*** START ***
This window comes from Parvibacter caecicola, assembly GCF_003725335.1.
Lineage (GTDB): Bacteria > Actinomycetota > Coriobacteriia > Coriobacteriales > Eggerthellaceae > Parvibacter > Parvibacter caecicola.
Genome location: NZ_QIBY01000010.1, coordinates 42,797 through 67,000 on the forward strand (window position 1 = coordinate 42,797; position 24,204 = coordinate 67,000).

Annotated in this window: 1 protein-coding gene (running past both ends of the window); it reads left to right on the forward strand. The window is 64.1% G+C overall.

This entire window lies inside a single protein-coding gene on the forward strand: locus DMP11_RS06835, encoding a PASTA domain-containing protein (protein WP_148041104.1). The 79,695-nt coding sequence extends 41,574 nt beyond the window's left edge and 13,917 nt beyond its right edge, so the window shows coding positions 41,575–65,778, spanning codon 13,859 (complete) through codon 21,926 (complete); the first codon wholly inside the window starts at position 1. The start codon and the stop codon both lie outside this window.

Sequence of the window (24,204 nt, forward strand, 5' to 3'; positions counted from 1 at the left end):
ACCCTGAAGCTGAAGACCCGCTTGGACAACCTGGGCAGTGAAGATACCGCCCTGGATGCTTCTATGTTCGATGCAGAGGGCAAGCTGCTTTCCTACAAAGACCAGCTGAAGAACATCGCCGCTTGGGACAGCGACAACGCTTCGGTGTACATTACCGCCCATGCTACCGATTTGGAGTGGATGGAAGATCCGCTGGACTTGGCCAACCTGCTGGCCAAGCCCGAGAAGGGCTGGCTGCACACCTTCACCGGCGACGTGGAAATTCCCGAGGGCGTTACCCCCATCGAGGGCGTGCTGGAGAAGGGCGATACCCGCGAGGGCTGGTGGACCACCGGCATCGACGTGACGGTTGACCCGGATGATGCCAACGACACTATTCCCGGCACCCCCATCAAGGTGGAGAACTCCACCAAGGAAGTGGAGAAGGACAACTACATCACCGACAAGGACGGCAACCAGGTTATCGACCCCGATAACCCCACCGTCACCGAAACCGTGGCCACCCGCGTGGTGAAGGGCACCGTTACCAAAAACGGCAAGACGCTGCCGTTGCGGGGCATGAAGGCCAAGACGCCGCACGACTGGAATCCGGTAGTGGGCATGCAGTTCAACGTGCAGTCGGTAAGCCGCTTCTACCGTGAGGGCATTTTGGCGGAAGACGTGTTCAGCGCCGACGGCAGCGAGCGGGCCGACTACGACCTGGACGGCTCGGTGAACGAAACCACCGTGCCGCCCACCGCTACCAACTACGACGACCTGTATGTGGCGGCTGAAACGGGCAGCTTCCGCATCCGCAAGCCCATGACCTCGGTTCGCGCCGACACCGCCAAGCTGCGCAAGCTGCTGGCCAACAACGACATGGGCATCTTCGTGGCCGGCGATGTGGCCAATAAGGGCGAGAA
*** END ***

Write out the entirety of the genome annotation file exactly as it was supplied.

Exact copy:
This window comes from Parvibacter caecicola, assembly GCF_003725335.1.
Lineage (GTDB): Bacteria > Actinomycetota > Coriobacteriia > Coriobacteriales > Eggerthellaceae > Parvibacter > Parvibacter caecicola.
Genome location: NZ_QIBY01000010.1, coordinates 42,797 through 67,000 on the forward strand (window position 1 = coordinate 42,797; position 24,204 = coordinate 67,000).

Annotated in this window: 1 protein-coding gene (running past both ends of the window); it reads left to right on the forward strand. The window is 64.1% G+C overall.

This entire window lies inside a single protein-coding gene on the forward strand: locus DMP11_RS06835, encoding a PASTA domain-containing protein (protein WP_148041104.1). The 79,695-nt coding sequence extends 41,574 nt beyond the window's left edge and 13,917 nt beyond its right edge, so the window shows coding positions 41,575–65,778, spanning codon 13,859 (complete) through codon 21,926 (complete); the first codon wholly inside the window starts at position 1. The start codon and the stop codon both lie outside this window.

Sequence of the window (24,204 nt, forward strand, 5' to 3'; positions counted from 1 at the left end):
ACCCTGAAGCTGAAGACCCGCTTGGACAACCTGGGCAGTGAAGATACCGCCCTGGATGCTTCTATGTTCGATGCAGAGGGCAAGCTGCTTTCCTACAAAGACCAGCTGAAGAACATCGCCGCTTGGGACAGCGACAACGCTTCGGTGTACATTACCGCCCATGCTACCGATTTGGAGTGGATGGAAGATCCGCTGGACTTGGCCAACCTGCTGGCCAAGCCCGAGAAGGGCTGGCTGCACACCTTCACCGGCGACGTGGAAATTCCCGAGGGCGTTACCCCCATCGAGGGCGTGCTGGAGAAGGGCGATACCCGCGAGGGCTGGTGGACCACCGGCATCGACGTGACGGTTGACCCGGATGATGCCAACGACACTATTCCCGGCACCCCCATCAAGGTGGAGAACTCCACCAAGGAAGTGGAGAAGGACAACTACATCACCGACAAGGACGGCAACCAGGTTATCGACCCCGATAACCCCACCGTCACCGAAACCGTGGCCACCCGCGTGGTGAAGGGCACCGTTACCAAAAACGGCAAGACGCTGCCGTTGCGGGGCATGAAGGCCAAGACGCCGCACGACTGGAATCCGGTAGTGGGCATGCAGTTCAACGTGCAGTCGGTAAGCCGCTTCTACCGTGAGGGCATTTTGGCGGAAGACGTGTTCAGCGCCGACGGCAGCGAGCGGGCCGACTACGACCTGGACGGCTCGGTGAACGAAACCACCGTGCCGCCCACCGCTACCAACTACGACGACCTGTATGTGGCGGCTGAAACGGGCAGCTTCCGCATCCGCAAGCCCATGACCTCGGTTCGCGCCGACACCGCCAAGCTGCGCAAGCTGCTGGCCAACAACGACATGGGCATCTTCGTGGCCGGCGATGTGGCCAATAAGGGCGAGAA